Evictions also took place in Cape Town and Johannesburg during so-called “hard lockdown” according to local activists. In eThekwini and other municipalities, the evictions have continued despite restrictions. In Cape Town, authorities pulled a naked man, Bulelani Qholani, from his shack. That incident, which was captured on video, drew condemnation from the national government and four members of the Anti-Land Invasion unit were suspended. 


The cities say they’re fighting “land invasions” – illegal occupations without permission from the land owner.

“Land invasions derail housing and service projects, lead to the pollution of waterways, severely prejudice deserving housing beneficiaries and cause property owners to lose their investments over night,” Cape Town’s executive mayor, Dan Plato said in a statement. (Plato has also claimed that Qholani did not live in the shack he was pulled from and that he disrobed when municipal authorities arrived.)

South African municipalities often claim that the shacks they destroy are unoccupied. 

If they were occupied, says Msawakhe Mayisela, a spokesman for the eThekwini municipality, the city would get a court order before conducting an eviction. “Everything we’re doing is within the ambit of the law,” Mayisela says. But “rogue elements” are taking advantage of Covid-19, he added.

“We fully understand that people are desperately in need of land, but the number of people that are flocking to the cities is too much, the city won’t be able to provide housing or accommodation for everyone overnight,” he says. 

While eThekwini claims to be a caring city, local activists say the evictions show otherwise.

In one case, 29 women were evicted from shacks during the hard lockdown. With nowhere to go, they slept in an open field and were arrested by the South African Police Service for violating the lockdown, Philpott says.

“These evictions are dehumanizing people whose dignity is already compromised in many ways,” says S’bu Zikode, the president of Abahlali baseMjondolo, a community organization whose Zulu name translates to “the people of the shacks”. 

“It has reminded us that we are the people that do not count in our society.”

Municipal law enforcement and private security contractors hired by cities regularly fire rubber bullets, or even live ammunition, at residents during evictions. Some 18 Abahlali baseMjondolo activists have been killed since the organization was founded in 2005, Zikode says, most by the eThekwini Land Invasion Unit and Metro Police.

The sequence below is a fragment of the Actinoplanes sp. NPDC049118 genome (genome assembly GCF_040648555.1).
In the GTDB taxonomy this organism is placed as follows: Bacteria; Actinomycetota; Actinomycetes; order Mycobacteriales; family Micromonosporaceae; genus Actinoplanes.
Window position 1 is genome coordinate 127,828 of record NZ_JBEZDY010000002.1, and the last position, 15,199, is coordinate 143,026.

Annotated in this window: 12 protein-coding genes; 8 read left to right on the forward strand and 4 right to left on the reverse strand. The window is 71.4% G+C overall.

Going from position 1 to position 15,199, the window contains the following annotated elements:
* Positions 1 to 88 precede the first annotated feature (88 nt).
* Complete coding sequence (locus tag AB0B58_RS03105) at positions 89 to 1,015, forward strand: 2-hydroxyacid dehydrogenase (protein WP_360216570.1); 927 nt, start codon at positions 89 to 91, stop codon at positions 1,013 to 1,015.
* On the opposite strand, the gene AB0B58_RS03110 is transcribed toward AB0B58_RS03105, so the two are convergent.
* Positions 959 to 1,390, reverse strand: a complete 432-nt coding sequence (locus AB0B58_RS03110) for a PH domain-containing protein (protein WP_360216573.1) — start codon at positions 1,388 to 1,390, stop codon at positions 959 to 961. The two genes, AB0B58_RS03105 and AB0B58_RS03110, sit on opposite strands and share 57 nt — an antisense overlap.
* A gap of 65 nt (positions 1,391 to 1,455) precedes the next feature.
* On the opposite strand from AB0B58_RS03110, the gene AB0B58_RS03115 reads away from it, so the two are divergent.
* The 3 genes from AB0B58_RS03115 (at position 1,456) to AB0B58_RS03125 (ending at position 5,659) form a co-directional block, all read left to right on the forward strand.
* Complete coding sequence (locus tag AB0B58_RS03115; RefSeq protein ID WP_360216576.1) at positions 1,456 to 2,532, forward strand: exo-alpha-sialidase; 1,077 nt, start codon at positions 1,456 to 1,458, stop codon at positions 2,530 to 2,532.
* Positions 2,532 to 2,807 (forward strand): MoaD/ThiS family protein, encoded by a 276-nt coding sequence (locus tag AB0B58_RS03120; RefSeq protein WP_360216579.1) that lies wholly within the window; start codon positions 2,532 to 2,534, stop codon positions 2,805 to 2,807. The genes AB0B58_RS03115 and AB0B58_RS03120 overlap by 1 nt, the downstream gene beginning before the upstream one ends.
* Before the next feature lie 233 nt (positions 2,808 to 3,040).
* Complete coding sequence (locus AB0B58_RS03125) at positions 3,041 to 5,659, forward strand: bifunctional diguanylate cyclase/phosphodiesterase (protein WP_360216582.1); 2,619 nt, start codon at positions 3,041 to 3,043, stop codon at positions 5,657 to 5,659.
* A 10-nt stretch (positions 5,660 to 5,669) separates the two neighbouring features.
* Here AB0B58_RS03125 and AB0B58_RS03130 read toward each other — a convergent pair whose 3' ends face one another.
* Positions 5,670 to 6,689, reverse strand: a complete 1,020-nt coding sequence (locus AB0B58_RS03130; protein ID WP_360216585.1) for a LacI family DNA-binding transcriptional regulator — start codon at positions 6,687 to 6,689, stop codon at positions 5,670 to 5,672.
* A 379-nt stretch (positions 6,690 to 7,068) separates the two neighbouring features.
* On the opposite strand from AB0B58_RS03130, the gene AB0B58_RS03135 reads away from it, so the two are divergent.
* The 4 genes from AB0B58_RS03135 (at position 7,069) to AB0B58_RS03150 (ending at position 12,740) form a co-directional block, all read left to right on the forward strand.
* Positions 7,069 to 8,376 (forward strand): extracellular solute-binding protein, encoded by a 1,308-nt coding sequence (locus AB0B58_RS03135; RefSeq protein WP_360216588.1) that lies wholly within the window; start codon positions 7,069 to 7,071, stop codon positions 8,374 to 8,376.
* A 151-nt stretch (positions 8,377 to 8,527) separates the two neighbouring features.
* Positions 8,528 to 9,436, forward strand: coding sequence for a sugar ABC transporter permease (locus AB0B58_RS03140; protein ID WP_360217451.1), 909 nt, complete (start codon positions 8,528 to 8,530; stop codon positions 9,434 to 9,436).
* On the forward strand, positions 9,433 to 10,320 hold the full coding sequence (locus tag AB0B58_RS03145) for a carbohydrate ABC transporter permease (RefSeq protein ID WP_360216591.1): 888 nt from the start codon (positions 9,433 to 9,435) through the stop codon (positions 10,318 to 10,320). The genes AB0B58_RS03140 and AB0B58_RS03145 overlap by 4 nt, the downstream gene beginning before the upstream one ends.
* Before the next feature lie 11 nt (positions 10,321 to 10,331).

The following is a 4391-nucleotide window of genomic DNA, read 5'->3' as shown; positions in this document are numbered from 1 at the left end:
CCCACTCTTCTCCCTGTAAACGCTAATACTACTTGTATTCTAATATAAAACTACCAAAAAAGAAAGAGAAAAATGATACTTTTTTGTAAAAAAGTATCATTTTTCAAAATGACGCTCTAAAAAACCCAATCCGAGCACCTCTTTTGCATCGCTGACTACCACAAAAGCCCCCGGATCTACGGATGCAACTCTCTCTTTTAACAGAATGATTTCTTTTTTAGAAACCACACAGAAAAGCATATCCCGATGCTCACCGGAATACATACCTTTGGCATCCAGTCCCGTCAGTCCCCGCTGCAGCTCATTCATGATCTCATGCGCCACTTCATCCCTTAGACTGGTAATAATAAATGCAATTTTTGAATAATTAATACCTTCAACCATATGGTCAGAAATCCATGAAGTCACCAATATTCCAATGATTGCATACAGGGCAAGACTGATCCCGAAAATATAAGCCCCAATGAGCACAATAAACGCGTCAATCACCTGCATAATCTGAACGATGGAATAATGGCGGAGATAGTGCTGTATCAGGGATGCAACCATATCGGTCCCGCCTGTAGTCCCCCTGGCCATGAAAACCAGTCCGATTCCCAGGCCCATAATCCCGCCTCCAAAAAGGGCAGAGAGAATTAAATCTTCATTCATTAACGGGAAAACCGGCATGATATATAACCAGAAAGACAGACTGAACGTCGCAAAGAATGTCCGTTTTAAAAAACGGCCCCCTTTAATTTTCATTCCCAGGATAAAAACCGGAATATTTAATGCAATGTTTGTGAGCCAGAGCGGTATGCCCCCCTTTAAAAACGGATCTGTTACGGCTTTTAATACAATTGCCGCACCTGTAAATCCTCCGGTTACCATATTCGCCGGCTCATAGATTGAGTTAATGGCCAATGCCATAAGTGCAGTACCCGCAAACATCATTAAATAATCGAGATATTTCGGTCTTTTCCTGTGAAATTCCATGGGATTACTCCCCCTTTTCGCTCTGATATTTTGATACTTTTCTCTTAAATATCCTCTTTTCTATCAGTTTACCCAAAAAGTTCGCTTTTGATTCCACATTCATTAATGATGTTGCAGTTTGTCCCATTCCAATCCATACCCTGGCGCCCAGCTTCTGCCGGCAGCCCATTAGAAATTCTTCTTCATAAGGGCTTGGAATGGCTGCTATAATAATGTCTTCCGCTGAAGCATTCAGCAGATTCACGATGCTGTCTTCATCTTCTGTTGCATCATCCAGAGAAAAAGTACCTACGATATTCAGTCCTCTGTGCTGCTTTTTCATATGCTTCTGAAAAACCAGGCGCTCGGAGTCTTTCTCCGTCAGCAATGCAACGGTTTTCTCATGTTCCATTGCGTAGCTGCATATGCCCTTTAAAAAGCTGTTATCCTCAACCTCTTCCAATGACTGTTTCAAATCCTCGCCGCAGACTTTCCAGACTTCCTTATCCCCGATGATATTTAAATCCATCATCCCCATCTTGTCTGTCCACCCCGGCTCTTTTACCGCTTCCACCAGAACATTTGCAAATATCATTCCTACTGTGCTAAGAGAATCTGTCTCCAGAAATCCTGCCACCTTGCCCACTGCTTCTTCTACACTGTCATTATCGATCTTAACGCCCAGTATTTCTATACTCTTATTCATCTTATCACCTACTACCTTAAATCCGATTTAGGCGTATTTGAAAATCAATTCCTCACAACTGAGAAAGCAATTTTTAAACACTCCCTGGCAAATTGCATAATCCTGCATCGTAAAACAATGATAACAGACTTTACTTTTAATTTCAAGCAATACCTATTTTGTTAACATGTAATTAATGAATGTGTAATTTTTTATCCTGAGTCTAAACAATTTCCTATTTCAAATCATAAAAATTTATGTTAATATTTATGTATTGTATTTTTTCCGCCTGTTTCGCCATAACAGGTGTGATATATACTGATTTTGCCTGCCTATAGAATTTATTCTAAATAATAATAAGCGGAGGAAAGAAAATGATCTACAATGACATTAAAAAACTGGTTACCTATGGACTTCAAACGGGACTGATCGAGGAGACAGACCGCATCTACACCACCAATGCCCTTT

(Mayisela says that if city employees have broken the law, Abahlali baseMjondolo can file a complaint with the police. “There is no conclusive evidence to the effect that our members have killed them,”  he says.)

Other Abahlali baseMjondolo activists have been killed by what Zikode calls “izinkabi,” hitmen hired by politicians. Two eThekwini city councillors were sentenced to life in prison 2016 after they organized the killing of Thuli Ndlovu, an Abahlali baseMjondolo organizer. A member of the Land Invasion Unit who is currently facing a charge of attempted murder after severely injuring a person during an eviction remains on the job, Zikode says.

South Africa’s 1996 constitution is intended to protect the public from arbitrary state violence and guarantees a right to housing, as well as due process in evictions. But for Zikode, the South African constitution is a “beautiful document on a shelf”.

“For the working class and the poor, it’s still difficult to have access to court. You’ve got to have money to get to court,” he says. 

The actions by municipal law enforcement are breaking down social trust, says Buhle Booi, a member of the Khayelitsha Community Action Network, a community group in the largest township in Cape Town.